Come to Yeats’ Country

William Butler Yeats was a prominent figure in 20th century literature who remains the most famous Irish poet. He was the most influential figure of the Irish Literature Revival and among others co-founded the Abbey Theatre, an important location that played such a pivotal role in the movement. Yeats became the first Irishman to be awarded the Nobel Prize in 1923. Here are some other fascinating facts:

  1. His brother was the first in Ireland to win an Olympic medal

Jack Yeats was William’s brother and was born on June 13, 1865 in County Dublin, Ireland. William Yeats was the eldest of six and his father a lawyer who then gained fame for painting portraits. Two of William’s siblings died while still babies. Of those who lived were a brother named Jack Yeats, a famous painter whose work gained him a silver medal at the Summer Olympics of 1924, making him the first Irish person to win an Olympic medal; and the had two sisters, both involved in the Arts and Crafts movement.

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  1. Founding of the Rhymers Club in 1890

Yeats returned to London in 1887 and there William began working as a professional writer. In London, he encountered many other artists and writers, such as Shaw and Oscar Wilde. During 1890, Yeats founded the Rhymers’ Club together with English-Welsh author Ernest Rhys. The group, which became known as the included many well-known London-based poets at the time who met to discuss and sing their poems. Rhymers’ Club released two poetry anthologies in 1892 and 1894.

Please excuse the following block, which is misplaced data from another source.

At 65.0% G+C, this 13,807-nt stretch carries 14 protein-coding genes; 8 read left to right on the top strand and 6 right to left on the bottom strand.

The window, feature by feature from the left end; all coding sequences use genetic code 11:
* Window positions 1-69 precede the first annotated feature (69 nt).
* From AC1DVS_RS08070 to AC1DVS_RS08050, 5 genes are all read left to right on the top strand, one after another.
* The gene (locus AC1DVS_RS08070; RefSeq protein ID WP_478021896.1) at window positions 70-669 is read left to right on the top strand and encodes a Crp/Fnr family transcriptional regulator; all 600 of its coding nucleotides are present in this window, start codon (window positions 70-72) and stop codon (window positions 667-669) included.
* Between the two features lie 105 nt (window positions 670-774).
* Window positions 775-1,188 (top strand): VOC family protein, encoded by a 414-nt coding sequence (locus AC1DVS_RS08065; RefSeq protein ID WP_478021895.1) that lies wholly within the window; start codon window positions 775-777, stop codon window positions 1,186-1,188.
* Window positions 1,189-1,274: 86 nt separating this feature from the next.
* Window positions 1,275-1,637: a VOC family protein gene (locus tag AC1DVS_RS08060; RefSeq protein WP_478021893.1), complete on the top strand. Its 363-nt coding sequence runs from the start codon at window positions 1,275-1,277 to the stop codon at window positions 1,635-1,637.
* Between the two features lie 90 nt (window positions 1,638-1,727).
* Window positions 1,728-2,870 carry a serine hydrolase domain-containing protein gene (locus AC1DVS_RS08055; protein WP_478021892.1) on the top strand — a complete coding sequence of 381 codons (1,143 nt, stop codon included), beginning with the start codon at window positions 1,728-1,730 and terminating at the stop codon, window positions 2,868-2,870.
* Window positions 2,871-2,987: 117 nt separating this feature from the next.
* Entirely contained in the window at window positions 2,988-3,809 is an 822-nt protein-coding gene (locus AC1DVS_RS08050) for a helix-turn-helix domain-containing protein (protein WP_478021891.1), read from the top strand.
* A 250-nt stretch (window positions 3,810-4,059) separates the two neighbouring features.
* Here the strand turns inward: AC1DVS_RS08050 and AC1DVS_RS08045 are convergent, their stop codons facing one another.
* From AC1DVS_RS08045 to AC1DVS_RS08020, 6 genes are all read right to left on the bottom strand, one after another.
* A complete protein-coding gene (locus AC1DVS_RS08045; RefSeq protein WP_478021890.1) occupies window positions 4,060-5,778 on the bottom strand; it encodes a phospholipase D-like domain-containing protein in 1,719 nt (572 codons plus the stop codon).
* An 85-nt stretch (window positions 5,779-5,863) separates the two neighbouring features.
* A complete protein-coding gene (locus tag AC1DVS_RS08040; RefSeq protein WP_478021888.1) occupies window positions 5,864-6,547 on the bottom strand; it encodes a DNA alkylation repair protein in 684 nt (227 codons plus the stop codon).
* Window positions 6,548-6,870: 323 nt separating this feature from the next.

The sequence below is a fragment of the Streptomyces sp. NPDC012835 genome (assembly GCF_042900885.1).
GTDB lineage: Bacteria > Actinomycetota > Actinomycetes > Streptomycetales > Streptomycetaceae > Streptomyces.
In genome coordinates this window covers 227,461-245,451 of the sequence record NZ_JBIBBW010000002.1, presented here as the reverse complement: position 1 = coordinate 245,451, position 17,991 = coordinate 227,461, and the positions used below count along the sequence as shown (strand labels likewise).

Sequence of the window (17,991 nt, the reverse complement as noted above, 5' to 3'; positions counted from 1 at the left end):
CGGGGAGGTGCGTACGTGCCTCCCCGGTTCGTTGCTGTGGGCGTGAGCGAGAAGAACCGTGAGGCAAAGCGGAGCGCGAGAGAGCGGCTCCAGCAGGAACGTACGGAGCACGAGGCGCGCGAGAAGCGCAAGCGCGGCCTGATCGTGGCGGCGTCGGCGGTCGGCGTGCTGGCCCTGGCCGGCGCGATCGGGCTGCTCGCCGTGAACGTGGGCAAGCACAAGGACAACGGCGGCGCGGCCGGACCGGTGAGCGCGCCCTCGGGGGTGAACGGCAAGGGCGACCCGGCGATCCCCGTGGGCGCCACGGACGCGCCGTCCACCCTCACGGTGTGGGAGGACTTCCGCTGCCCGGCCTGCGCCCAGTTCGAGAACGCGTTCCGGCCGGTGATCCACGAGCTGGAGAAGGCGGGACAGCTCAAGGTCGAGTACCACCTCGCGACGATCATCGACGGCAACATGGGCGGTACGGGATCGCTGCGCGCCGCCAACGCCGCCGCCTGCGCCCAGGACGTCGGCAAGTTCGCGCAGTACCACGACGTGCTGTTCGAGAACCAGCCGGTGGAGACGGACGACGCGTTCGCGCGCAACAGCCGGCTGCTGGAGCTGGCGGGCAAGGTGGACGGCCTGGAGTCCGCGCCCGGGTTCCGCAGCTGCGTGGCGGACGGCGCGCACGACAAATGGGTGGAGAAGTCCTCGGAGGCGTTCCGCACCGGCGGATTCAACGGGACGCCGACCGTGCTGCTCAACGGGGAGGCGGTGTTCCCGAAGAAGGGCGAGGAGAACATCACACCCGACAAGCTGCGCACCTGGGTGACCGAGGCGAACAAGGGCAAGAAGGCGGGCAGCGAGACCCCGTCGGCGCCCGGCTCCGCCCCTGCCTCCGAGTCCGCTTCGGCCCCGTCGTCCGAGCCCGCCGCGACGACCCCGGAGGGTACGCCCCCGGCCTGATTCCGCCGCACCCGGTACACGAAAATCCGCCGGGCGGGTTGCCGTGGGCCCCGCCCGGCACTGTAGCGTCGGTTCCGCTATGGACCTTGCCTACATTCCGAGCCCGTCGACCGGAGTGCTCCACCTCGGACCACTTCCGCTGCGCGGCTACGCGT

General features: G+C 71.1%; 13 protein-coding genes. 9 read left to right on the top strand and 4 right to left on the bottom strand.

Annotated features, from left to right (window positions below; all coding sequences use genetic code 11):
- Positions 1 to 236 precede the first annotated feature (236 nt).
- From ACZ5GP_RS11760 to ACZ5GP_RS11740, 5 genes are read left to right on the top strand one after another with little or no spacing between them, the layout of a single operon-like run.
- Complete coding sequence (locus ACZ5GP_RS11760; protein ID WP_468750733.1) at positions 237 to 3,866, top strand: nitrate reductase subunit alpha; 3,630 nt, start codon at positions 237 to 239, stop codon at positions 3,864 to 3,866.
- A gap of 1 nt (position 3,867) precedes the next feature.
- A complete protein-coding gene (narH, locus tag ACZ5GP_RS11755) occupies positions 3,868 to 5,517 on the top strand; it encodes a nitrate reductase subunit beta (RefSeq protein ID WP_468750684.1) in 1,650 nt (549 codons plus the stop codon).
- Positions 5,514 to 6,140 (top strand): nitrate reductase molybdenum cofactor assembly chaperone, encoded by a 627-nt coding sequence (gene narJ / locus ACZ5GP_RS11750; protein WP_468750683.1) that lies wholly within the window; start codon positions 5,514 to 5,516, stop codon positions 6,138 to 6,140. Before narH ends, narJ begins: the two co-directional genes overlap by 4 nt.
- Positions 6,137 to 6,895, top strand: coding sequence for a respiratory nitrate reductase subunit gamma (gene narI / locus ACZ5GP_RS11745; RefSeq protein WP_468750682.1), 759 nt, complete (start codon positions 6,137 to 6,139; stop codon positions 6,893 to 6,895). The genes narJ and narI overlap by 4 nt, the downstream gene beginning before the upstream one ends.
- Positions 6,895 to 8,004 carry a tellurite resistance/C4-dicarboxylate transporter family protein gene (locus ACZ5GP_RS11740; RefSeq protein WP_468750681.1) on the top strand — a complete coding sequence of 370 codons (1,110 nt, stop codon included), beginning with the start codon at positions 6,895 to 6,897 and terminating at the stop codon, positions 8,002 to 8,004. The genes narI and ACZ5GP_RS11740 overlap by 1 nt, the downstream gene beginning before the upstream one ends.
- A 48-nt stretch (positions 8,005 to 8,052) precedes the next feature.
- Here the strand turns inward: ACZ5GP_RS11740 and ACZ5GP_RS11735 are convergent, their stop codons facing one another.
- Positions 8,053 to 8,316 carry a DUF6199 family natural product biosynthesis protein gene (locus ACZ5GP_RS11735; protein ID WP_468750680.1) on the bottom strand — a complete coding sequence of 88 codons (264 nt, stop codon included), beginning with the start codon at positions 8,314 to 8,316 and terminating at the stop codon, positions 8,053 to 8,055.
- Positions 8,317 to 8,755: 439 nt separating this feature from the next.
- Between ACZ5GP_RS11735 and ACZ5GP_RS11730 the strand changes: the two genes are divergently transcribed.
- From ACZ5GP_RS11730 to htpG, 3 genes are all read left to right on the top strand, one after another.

1. Most famous poem The Tower

The first poetry collection by W.B. Yeats, named ‘The Wanderings of Oisin and Other Poems’, was first published in 1889. This collection soon earned him the title of an important and influential poet. Yeats’s poetry continued to change as he grew older with a lot of his most powerful works coming in the following years. Perhaps the most famous and influential volume is The Tower which was published in 1928, and contains some of his most famous poems.

  1. He was inspired by Sligo, Blake, folklore and spiritualism

When Yeats was a child, he spent a great deal of his youth staying with grandparents in Sligo, a coastal town in Ireland. Sligo’s sights and folklore are the inspiration for a lot of his works. Yeats’s poetry was initially inspired by Shelley’s work and then William Blake became his inspiration. Yeats was a member of The Golden Dawn, an organization dedicated to occult, metaphysical and paranormal activities; and The Ghost Club, a paranormal investigative and research organization. Yeats’s interest in legends, myths, spiritualism, and mysteriousness is reflected in his works. If you want to be inspired by the beauty of Sligo, get there with Airports in Ireland like https://irelandwestairport.com/

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  1. Nobel prize winner

Yeats was a dedicated Irish Nationalist and in 1922, on the basis of the Irish Free State, he was granted an appointment to work as a member of the new Irish Senate, being re-elected in 1925. He served as senator for six years until he retired in 1928. In December 1923, Yeats was given the Nobel Prize for Literature. He was the first Irish Nobel Prize winner. Yeats considered that honour, which he received as soon as Ireland became independent, was more an acknowledgment of Irish literature than an individual gift.

 

 

 

 

 

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